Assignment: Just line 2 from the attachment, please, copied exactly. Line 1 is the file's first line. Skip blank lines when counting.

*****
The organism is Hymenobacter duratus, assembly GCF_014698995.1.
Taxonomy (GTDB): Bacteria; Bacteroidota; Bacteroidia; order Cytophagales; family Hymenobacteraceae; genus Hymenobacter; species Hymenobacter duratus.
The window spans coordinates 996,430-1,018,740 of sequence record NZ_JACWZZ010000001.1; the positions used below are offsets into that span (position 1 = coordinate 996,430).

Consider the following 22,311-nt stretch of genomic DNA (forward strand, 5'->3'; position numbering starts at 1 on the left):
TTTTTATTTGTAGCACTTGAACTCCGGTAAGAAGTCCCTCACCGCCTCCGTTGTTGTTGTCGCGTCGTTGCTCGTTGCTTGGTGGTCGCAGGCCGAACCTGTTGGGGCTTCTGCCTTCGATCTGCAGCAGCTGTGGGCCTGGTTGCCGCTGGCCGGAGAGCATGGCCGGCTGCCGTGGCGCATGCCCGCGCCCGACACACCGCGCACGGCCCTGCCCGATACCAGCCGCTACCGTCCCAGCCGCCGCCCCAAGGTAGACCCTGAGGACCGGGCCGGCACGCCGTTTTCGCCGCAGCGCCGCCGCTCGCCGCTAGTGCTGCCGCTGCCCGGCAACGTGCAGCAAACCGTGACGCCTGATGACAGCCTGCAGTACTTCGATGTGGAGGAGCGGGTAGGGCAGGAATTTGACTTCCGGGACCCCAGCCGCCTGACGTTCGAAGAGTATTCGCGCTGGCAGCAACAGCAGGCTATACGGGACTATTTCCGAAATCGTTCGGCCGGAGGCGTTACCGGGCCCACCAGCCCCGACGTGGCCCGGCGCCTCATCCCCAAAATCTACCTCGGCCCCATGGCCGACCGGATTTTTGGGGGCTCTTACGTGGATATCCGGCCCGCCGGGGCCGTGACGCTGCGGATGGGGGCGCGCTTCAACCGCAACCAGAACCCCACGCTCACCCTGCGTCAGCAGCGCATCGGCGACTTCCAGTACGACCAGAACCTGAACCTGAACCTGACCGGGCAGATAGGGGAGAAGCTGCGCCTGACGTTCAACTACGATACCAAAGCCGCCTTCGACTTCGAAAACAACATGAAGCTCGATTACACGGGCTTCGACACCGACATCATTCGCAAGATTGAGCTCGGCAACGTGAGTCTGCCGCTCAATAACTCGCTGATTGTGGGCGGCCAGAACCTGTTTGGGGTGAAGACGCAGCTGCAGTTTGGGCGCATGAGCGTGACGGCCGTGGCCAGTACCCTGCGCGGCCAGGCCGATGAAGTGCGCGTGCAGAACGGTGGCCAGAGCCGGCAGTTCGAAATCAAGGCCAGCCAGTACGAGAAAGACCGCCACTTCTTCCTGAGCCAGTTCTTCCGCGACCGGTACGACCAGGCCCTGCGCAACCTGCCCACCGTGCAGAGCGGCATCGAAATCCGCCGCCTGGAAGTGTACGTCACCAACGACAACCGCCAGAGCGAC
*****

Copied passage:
Taxonomy (GTDB): Bacteria; Bacteroidota; Bacteroidia; order Cytophagales; family Hymenobacteraceae; genus Hymenobacter; species Hymenobacter duratus.